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Hayashi

I think everyone has convinced me to abandon feeders every joint. I wasn't looking forward to 650 soldered unijoiners.

 

I've used those quick splice connectors and the crimped plugs a lot in my automotive hobby work. They work well on braided wire. Biggest problem I found is making sure the wire stays put over the metal thingy while closing the lid. I also recommend using pliers to give the assembly a bit of a squeeze rather than relying on the locking latch. I've had some latches close but the force wasn't enough to pierce the insulation. My only other complaint is I've had too many wires pull out the ends of the crimp connectors on the quick disconnects. If you don't get a good grip on the disconnect, the slippery plastic can make your hand slide off, grabbing the wire, and pulling it out of the crimp.

 

I think I'll go with the euro-style terminal blocks. I like the screw-in mechanism. It might even be nice to touch the bare ends of the wires with some solder before inserting them into the blocks.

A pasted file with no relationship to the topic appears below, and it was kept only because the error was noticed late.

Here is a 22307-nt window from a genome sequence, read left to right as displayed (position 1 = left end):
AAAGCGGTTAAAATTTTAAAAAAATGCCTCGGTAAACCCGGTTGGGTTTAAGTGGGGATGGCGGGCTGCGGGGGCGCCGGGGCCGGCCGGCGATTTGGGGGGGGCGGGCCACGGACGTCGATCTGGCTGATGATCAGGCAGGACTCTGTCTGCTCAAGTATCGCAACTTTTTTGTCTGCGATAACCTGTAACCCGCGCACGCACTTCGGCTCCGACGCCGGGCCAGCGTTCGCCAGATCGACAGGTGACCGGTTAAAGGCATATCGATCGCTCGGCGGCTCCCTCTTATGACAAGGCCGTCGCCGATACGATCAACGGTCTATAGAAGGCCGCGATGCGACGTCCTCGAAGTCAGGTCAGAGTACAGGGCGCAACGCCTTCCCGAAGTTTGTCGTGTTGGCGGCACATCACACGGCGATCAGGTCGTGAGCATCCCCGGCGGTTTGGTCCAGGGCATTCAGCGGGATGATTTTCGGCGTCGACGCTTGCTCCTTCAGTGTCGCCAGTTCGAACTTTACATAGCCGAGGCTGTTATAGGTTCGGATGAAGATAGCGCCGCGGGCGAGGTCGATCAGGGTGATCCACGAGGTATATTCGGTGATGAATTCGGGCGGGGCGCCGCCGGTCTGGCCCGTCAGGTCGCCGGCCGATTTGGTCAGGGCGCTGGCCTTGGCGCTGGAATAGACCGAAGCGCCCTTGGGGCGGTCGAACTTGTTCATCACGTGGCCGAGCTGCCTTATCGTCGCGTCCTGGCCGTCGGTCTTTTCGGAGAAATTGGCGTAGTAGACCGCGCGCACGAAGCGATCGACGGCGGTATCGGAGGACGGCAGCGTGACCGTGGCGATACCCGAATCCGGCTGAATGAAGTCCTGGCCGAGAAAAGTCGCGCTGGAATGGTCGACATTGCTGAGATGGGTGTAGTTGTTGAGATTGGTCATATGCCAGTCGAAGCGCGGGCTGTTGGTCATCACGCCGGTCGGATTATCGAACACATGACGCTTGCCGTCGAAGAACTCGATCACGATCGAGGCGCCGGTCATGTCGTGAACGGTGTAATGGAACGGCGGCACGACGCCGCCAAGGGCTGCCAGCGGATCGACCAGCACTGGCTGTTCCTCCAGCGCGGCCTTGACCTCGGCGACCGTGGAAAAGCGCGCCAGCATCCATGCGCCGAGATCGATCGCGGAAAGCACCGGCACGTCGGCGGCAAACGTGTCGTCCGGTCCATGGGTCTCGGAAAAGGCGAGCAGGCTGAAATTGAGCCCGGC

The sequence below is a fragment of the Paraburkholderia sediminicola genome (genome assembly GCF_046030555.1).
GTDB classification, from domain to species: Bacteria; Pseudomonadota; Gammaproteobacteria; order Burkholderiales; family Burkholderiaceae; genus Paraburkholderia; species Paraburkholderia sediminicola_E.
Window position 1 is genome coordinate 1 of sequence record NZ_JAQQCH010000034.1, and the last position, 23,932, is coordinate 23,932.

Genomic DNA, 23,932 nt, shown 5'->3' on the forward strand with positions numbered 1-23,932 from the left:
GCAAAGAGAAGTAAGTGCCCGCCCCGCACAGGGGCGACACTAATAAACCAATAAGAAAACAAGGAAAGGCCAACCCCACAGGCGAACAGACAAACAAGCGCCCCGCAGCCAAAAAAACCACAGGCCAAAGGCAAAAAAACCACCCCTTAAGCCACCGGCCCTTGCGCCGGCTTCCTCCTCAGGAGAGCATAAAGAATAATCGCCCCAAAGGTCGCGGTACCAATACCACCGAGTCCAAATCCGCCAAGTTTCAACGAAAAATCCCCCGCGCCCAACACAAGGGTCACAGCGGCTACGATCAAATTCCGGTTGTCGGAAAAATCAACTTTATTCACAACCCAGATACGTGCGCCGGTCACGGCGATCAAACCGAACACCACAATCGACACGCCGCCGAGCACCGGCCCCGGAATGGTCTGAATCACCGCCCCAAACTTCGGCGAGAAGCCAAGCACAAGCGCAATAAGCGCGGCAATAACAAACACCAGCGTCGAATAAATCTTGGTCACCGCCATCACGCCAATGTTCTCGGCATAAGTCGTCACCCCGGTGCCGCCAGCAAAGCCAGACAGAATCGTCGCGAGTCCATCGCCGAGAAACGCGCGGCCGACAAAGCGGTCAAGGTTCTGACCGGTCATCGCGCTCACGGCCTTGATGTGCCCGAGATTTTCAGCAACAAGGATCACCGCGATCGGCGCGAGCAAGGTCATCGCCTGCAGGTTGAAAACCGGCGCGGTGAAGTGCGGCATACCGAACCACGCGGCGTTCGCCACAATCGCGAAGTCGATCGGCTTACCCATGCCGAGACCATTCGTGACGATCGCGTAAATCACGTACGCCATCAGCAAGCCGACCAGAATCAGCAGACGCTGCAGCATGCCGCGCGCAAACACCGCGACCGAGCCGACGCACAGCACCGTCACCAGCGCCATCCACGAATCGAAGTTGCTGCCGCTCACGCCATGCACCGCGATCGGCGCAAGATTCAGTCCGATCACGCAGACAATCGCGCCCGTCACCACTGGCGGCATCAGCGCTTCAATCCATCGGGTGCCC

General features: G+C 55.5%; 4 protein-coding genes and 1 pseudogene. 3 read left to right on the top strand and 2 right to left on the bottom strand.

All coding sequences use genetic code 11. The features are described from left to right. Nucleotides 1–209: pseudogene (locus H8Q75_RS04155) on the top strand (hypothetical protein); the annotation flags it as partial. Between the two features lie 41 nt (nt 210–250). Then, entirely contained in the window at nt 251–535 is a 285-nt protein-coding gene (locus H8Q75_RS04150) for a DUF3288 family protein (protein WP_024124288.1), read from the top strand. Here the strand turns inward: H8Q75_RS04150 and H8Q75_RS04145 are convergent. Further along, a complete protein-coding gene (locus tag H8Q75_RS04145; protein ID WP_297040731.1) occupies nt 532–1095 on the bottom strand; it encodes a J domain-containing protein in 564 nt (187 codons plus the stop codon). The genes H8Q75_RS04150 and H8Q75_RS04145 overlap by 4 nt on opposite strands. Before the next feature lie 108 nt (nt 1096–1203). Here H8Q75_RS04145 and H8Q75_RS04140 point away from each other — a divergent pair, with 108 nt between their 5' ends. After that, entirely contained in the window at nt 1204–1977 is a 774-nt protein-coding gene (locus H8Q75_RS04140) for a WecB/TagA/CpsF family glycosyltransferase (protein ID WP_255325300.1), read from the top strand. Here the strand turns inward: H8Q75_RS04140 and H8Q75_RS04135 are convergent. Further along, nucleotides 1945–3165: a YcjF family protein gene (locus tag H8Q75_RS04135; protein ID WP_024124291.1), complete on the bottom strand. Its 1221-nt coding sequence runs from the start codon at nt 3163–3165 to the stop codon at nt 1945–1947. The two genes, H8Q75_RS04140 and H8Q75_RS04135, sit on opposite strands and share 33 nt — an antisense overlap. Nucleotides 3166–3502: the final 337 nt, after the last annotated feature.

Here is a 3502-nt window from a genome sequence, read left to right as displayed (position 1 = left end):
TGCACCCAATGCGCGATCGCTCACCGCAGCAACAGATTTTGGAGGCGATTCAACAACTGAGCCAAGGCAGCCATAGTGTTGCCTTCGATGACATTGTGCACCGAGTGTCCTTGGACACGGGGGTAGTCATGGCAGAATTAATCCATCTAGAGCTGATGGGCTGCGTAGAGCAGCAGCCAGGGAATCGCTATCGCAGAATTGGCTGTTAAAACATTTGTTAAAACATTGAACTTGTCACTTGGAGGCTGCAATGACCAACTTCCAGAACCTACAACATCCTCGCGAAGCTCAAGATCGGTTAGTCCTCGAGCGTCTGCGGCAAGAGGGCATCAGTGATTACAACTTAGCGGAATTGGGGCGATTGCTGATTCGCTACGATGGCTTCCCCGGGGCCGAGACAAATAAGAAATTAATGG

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Hayashi

Regarding DC shocks, in high school I took a cardboard lidded box about 4" x 4" and taped aluminum foil on all six sides. I trapped a lead wire under each of the foiled sides and attached the leads to two 9V transistor batteries. Then offered it to my unwitting "friends." Grabbing that box would give an impressive jolt. If you could hang on it would make your arm muscles pulse. Even my science teacher liked it.

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cteno4
7 hours ago, katoftw said:

Do you mean 1.5amps?

 

Most us house circuits can deliver 15 amps at 110-120v.

 

even small jolts can effect your heart and nervous system depending on the circuit path, health, environment, etc, but dcc shouldn’t generally do harm or we would not have it on open tracks. But again best to not tempt fate where you can!